We are treated to some new material, two new songs to be precise. “It's terribly self indulgent to play new songs,” Marling apologises, before adding lightly, “so I will.” The first, 'Rambling Man', showcases a melodic line and vocal agility of uniqueness that strikes of Joni Mitchell. There are but glimpses of facile lyrics at moments in the new, unpolished tracks that remind how young Marling still is. The audience is awe-struck and respectfully still, until the 'Crawled Out Of The Sea' interlude, where an irrepresible sing-a-long begins accidentally, endorsed by a glimmer of a smile from onstage. "I wish more people would do that," Marling murmurs afterwards. "No one does that anymore: this is what music is all about." And as her voice winds its way through to the melodic reaches of her handstitched, humble folk songs, we can't help but agree.

Metallica 'Death Magnetic' released 12/9/08

This album review became the most read album review in Gigwise's history. It has had over 35,000 hits, and 111 people have commented on it.
You can read the original here

Metallica pretty much defined heavy metal with 1986's 'Master Of Puppets' and their self-titled 1991 album. Then they went a bit commercial in the nineties and suffered amid controversy over file-sharing this decade, and it seemed for a time like the glory days might be over. And now? With an average age of 45 and families to boot, you'd expect America's greatest metal export to be taking it steady a little. Not so, as Gigwise discovered at a very special preview of their ninth studio album...

'Death Magnetic' descends upon the thrash metal world on September 12th as one of the most seamless and ferocious Metallica albums to date. It's kind of a wonder that they can still hack it, but after 2003's 'St Anger' suggested that Metallica was tailing in the headlights of younger bands that cited them as a major influence, 'Death Magnetic' demonstrates a band back to reclaim their proverbial metal crown.

It's a headlong, balls-out, instrument-led eighty minutes long, something that newcomers might find pretty exhausting. A thudding heartbeat percussion introduction, overlaid with a haunting guitar-riff, lasts just seconds before Hammett smashes through without a smidgen of subtlety with leaden chords that set the tone for the rest of the album. 'Death Magnetic' is unmistakably a Metallica album, soaked in Hammett's guitar flourishes and Ulrich's propulsive percussion as it is, but it's one that shows a marked progression, especially musically. Several tracks hit the eight minute mark, but there isn't a structual component in any that lasts longer than ninety seconds or so before Ulrich switches tempo or Hammett slides effortlessly into another electric vein. The preoccupation here is in the transparent musical dexterity and thrash metal mastery that Metallica have managed to achieve.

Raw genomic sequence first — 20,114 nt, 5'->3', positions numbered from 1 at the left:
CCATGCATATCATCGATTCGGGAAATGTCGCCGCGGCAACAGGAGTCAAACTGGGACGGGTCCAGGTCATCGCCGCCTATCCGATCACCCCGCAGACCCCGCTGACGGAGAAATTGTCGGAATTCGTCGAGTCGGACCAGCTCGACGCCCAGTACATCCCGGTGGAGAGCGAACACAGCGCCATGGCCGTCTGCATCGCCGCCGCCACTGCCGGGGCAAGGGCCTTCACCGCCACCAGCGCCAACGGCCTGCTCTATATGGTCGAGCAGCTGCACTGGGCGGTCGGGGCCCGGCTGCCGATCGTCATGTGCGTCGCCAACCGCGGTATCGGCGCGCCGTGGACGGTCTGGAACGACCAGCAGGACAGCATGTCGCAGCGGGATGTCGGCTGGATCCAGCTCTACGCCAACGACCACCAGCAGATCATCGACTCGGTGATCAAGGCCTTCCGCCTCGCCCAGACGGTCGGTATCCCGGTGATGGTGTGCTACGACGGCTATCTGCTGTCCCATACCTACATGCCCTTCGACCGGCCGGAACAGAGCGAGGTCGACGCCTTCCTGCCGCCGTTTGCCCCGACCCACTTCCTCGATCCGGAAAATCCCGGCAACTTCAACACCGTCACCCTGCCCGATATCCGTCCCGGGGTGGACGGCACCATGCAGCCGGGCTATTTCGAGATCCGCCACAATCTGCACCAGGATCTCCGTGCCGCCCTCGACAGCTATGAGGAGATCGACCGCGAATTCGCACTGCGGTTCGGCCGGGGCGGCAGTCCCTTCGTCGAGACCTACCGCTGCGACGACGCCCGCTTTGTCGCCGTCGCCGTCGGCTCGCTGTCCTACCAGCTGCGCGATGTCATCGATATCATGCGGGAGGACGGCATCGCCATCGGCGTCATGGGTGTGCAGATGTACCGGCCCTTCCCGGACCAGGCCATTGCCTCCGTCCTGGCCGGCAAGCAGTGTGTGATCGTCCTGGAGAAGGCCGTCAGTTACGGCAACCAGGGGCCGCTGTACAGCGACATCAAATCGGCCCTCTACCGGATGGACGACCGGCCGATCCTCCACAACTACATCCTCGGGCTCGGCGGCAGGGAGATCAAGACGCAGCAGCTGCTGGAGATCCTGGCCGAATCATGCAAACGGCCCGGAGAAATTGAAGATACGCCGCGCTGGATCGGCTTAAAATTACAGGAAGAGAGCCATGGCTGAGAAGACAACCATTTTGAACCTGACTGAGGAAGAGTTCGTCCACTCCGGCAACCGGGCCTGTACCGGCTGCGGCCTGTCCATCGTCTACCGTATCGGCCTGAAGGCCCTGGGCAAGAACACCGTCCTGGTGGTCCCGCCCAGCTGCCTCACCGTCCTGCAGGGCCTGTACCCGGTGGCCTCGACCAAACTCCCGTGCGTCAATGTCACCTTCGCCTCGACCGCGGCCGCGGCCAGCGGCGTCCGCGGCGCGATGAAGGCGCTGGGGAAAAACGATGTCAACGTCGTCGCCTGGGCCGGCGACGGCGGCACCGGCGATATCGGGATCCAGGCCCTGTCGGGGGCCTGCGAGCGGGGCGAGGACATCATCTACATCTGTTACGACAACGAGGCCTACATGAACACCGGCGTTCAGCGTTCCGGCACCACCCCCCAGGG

There are middle-eastern overtones in the twisting guitar-solo opening of 'All Nightmare Long', while 'Cyanide' features a much cleaner, distortion-free 'bouncing' bass, evidence of Robert Trujillo's contribution in his first recorded album performance. What is most striking is the departure from vocal-led writing as on 'Load' and 'Reload', a hangover from 'St Anger', perhaps, and a welcome one at that. Nearly every track oscillates between distorted power chords of ferocious, if not generic, weightiness, into guitar solos that are both plaintive and beguiling, with vocals and lyrics very much the afterthought.

Notable exceptions to the above are evident in the lead single 'The Day That Never Comes'. A divergence from high-octane, heavier tracks that are vicious and lyrically empowering, this Metallica-ballad attempts political commentary with its dolorous anti-war vocal. Meanwhile, 'The Unforgiven III' features a full length orchestra and piano prelude, and is undoubtedly an album highlight.

Hetfield is back to singing about death and devilry, with themes of suicide, betrayal and torture, that sometimes seem slightly overdone, especially by a band aged in their mid-forties. There are moments, too, when co-ordination slightly slips and the overall effect is a little too contrived, perhaps most evident in 'The Judas Kiss'.

Nonetheless, Metallica have exceeded themselves in producing an album that is indelibly stamped with their eponymous sound, whilst allowing for breathing space that demonstrates musical deftness and innovation on a par with their best work. Each varying component of each track is as brief as it is carefully inserted into the wider cacophonous whole, so that choppy tempos, changes in sound and structure, and transitional keys dissolve seamlessly into the magnetic propulsion of their genre-dominating prowess.